The F-15S over Yemen, 2015


The F-15SA is the most advanced production F-15 Eagle ever built. Saudi Arabia ordered 84 new build F-15SAs and close to 70 kits to upgrade their existing F-15S fleet to the SA configuration. Just one part of this upgrade is the activation of Eagle’s outboard wing stores stations, which will expand the jet’s already heavy combat punch.


The image above shows the F-15SA once again, albeit this time it is in an air-to-air configuration, including no less than eight AIM-120 AMRAAMs and eight AIM-9X Sidewinders. This amounts to double the missile carrying capability of the F-15C or F-15E. Also note the Infrared Search and Track system mounted above the jet’s radome. This, combined with its state of the art radar’s low probability of intercept modes, advanced radar warning receiver and Link 16 data-link, allows the F-15SA to hunt for enemy aircraft in electromagnetic silence while still maintain high-situational awareness.

The F-15S entered combat over Yemen on November 4, 2009, primarily flying cross-border strikes against insurgents on a daily basis into 2010. It was a difficult conflict for the Saudis and while the RSAF had problems adapting to counter-insurgency – as have many air arms – it did not suffer the setbacks of the Saudi ground forces. In 2010-15, RSAF aircraft carried out occasional cross-border strikes into Yemen.

The RSAF encountered shortages of precision-guided munitions (PGMs) and there were unconfirmed reports of its attacks inflicting collateral damage. The F-15S units emerged as the RSAF’s close air support specialists, however, the Saudis considering the F-15S superior to the Panavia Tornado IDS (Interdictor Strike) for medium-altitude PGM-delivery sorties. These had become the RSAF’s primary offensive mission profile, as reflected by its investment in large PGM stockpiles in 2011 and 2013.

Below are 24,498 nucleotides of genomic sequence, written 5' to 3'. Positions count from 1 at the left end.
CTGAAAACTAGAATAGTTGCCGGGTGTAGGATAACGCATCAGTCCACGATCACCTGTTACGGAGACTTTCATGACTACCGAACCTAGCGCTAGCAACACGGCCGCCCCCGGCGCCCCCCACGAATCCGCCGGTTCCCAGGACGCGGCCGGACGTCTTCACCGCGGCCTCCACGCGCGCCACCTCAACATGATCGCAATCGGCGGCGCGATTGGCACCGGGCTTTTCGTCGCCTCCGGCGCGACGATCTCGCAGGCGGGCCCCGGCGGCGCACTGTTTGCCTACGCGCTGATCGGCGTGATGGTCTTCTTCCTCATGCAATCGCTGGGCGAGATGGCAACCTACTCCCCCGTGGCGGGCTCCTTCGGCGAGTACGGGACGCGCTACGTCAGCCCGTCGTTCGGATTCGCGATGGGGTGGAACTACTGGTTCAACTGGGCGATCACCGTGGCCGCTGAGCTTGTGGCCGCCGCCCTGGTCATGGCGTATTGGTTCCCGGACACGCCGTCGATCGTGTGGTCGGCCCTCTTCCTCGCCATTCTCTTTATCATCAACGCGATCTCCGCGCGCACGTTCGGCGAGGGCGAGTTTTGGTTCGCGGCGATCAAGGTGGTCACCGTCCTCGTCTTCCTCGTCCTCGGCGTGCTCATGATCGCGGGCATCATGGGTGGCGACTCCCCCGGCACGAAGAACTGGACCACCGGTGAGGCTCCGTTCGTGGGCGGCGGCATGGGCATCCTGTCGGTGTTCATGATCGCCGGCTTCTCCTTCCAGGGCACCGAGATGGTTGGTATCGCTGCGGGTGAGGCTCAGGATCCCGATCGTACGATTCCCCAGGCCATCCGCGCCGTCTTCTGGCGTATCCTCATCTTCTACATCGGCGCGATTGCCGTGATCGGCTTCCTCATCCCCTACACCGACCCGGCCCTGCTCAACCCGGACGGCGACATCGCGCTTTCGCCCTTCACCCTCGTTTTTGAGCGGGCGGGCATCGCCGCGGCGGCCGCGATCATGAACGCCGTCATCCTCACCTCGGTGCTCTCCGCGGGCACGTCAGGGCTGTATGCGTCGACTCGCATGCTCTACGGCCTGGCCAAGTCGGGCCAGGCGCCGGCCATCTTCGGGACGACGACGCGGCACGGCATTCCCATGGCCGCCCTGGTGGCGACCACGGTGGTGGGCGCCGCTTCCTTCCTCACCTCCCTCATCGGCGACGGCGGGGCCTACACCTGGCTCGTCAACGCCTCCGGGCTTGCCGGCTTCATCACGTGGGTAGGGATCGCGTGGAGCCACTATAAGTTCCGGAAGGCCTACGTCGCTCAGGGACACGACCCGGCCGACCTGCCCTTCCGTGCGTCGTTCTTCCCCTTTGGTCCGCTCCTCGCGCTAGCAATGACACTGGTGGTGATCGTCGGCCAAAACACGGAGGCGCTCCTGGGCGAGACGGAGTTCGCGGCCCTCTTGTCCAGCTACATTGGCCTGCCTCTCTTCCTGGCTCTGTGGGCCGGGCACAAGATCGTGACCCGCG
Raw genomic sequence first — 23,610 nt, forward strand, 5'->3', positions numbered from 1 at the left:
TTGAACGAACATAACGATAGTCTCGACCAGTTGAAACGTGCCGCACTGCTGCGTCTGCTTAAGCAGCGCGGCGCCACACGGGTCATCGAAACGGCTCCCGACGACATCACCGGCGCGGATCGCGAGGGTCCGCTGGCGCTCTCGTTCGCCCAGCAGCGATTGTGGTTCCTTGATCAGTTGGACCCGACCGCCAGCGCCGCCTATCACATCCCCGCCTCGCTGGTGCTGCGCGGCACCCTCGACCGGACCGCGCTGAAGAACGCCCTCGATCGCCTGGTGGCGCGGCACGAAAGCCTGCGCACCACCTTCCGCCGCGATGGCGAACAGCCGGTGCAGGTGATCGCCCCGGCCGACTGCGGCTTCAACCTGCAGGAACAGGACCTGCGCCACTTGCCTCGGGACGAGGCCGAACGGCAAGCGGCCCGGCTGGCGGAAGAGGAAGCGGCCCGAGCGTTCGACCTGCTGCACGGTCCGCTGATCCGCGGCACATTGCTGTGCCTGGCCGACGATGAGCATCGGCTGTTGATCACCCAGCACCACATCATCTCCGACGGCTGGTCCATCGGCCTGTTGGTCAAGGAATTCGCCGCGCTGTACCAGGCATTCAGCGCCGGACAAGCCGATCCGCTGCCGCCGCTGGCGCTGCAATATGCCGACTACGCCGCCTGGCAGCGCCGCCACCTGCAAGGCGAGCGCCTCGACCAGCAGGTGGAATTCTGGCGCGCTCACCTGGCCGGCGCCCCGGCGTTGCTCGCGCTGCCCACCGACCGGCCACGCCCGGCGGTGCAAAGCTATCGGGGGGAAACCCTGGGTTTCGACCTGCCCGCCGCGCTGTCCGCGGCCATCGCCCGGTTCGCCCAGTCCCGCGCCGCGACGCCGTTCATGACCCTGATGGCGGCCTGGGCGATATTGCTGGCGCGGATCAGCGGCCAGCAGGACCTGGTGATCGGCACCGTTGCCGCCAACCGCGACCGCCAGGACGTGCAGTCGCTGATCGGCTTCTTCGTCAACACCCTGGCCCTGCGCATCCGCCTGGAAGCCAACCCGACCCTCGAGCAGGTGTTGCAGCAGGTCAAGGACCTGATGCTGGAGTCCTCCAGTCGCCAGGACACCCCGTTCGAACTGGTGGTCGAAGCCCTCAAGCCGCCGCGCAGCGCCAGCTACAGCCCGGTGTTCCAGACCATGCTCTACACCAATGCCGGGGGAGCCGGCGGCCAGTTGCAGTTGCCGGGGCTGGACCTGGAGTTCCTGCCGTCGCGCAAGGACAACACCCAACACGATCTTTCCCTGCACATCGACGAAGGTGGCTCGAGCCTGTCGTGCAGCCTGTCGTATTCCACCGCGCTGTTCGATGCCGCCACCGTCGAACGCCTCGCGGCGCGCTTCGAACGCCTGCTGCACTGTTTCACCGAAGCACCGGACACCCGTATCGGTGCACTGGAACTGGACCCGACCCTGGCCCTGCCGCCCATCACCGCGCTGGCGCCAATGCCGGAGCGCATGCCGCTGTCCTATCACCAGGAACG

Following intervention in Yemen to prevent the government falling to the Ansar Allah insurgent group (known as the Houthis), Saudi F-15 operations over Yemen resumed on March 26, 2015 with the launching of Operation Decisive Storm, which ran until 21 April. More than 100 Saudi aircraft were reinforced from Bahrain (15 F-16s), Egypt (F-16s), Jordan (six F-16s), Kuwait (15 F/A-18s), Morocco (F-16s), Qatar (six F-16s), Sudan (three Sukhoi Su-24 Fencer bombers and an Antonov An-26 Curl twin-turboprop transport) and the UAE (30 combat aircraft) participated in this opening stage of what has become a prolonged conflict. According to press reports, Saudi F-15S bomb loads included WCMDs containing SFW sub-munitions.

The air campaign was planned at a joint fusion centre near Riyadh, which included six to ten US liaison personnel, with a further 50-60 providing coordination and support. The Saudis appear to have relied on preplanning and a centrally approved air tasking order (ATO), similar to those used during the 1991 Gulf War, rather than the type of near-real-time and in-flight tasking/retasking that has become more commonplace since 2002 among the US and its coalition partners. Theatre ballistic missiles (TBMs), including the SS-1 Scud and SS-21 Scarab, were fired at Saudi bases during the air offensive, leading to further coalition attacks.

The US provided support, including tanker sorties. The first coalition aircraft refuelled by a US Boeing KC-135 tanker during the operation were an RSAF F-15 and an Egyptian Air Force F-16. Losses included a Moroccan F-16 and, on March 26, an RSAF F-15S that suffered engine failure over the Gulf of Aden. US forces based in Djibouti, including an Alaska Air National Guard helicopter, rescued its crew and brought them aboard a US Navy destroyer, before returning them home.